Should We Empathize with Poachers?

piles of ivory tusks engulfed in flames

Rachel Nuwer, Poached: Inside the Dark World of Wildlife Trafficking (Boston: Da Capo Press, 2018)

The title, Poached, appears in red letters on the bright yellow book cover, which also features grey elephants. The market for pet pangolins is growing, and these armored, toothless mammals are already the most poached animal in the world. Rachel Nuwer in her new book, Poached: Inside the Dark World of Wildlife Trafficking, wants you to understand how globalization makes pangolins and other animals more vulnerable to trafficking, even as international regulations restricting such trade have increased.

Nuwer writes with breathless urgency about some of the most poached animals on the planet: pangolins, rhinos, elephants, and tigers. Poached works to convey the immense scale of the threats against these species, and accomplishes this through interviews with people who are working to combat their extinction in roles as activists, journalists, regulators, and scientists.

Nuwer’s work introduces readers to both the market for animals and the mechanics of some types of wildlife trafficking, and then explores several proposals for new ways to tackle poaching. The first section of Poached, “Drivers of Demand,” examines what supports the demand for animals and body parts that make up the wildlife trafficking flows, namely the ways that poached animals are conceived of as food, medicine, and status symbols. Nuwer frames the issue of the market for trafficked animals as global, but she focuses mainly on Africa and Asia’s large and endangered animals that are most often poached: pangolins, elephants, tigers, and bears.

Two small cages house pangolins, small scaly creatures in the foreground. Individual snakes fill small round cages stacked to the side and on top of the pangolins, all most likely victims of poaching.

Pangolins and snakes languish in cages in a market in Myanmar, just one location in the global flow of poached animals. Image via Wikimedia Commons.

In the next section, “Inside the Trade,” Nuwer follows the traffickers, activists, and regulators trying to crack down on the illegal trade in animals. These travel-based chapters are clearly Nuwer’s favorite parts of the investigation. She describes listening in on a meeting with the International Consortium on Combating Wildlife Crimes (CITES), watching ivory burn, and pretending to be a buyer of illicit wildlife goods in order to meet and interview sellers.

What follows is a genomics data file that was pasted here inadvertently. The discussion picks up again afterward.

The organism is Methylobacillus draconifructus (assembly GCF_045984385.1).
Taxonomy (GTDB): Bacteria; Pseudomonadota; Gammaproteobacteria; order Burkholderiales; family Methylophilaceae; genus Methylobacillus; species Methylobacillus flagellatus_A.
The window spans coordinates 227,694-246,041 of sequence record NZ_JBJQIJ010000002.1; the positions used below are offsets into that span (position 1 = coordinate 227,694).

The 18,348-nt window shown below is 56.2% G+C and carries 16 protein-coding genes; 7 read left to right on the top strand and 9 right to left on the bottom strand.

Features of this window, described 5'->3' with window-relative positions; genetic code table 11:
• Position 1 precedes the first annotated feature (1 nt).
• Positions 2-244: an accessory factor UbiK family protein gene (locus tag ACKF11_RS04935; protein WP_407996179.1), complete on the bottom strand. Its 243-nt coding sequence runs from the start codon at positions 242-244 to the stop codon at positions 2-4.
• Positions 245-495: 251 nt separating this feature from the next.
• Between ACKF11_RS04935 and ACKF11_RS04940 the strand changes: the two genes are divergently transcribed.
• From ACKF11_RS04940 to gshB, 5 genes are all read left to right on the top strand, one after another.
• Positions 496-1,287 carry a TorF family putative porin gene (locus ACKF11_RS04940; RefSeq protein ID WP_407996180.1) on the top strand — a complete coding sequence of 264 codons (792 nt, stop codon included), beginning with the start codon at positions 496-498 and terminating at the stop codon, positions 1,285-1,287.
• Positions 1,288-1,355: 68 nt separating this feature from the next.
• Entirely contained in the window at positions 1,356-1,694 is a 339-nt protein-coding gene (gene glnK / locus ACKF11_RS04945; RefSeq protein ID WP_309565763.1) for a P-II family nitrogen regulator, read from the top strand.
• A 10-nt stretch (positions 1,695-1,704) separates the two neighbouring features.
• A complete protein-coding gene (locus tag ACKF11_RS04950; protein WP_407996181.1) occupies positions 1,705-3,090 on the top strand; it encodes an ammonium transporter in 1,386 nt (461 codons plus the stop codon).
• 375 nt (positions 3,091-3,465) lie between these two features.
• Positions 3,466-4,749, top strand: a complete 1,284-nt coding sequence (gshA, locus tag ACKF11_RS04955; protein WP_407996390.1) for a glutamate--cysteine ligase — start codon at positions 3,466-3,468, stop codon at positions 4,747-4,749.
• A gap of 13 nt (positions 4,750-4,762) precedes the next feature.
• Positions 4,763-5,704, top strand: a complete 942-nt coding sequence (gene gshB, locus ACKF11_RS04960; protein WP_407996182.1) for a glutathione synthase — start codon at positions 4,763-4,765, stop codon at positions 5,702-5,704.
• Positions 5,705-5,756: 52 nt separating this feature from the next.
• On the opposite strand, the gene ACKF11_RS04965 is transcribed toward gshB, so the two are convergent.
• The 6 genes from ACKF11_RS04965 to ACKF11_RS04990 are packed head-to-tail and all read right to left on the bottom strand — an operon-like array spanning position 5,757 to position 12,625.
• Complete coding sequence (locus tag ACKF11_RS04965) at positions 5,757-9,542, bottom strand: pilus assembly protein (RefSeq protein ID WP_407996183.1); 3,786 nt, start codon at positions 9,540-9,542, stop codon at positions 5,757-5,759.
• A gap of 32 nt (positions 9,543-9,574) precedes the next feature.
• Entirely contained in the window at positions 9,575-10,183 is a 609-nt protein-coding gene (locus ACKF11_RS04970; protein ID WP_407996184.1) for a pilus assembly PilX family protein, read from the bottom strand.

“The Saving Game” is Nuwer’s final section and the one I consider most valuable. Each of its chapters focuses on a different animal, trying to move past a simple doom and gloom story to understand how to best address poaching in context. For example, some conservationists working to fight rhino poaching are testing the idea of harvesting rhino horns every few years. Would acknowledging the demand for rhino horn and removing the horns from live animals actually better protect them? Of the three sections of Nuwer’s book, I enjoyed this last section most. It offers an introduction to innovative potential solutions to poaching, even if it’s not yet clear whether these proposals will succeed.

Would acknowledging the demand for rhino horn and removing the horns from live animals actually better protect them?

Nuwer, like me, is formally trained in conservation biology and ecology. She has a master’s degree in ecology from the University of East Anglia, England. Later, she earned an additional master’s degree in science writing from New York University. This dual training positions her well to write this book. She understands biodiversity, how endangered and threatened animals live embedded in ecosystems, and has the technical writing skills to translate and synthesize dense research for broad audiences. Poached overflows with information—Nuwer definitely did her homework—while remaining readable for non-scientists. In fact, Poached is full of so much information, that maps or other composite images showing Nuwer’s travels, species’ ranges, and wildlife trade patterns would be very welcome.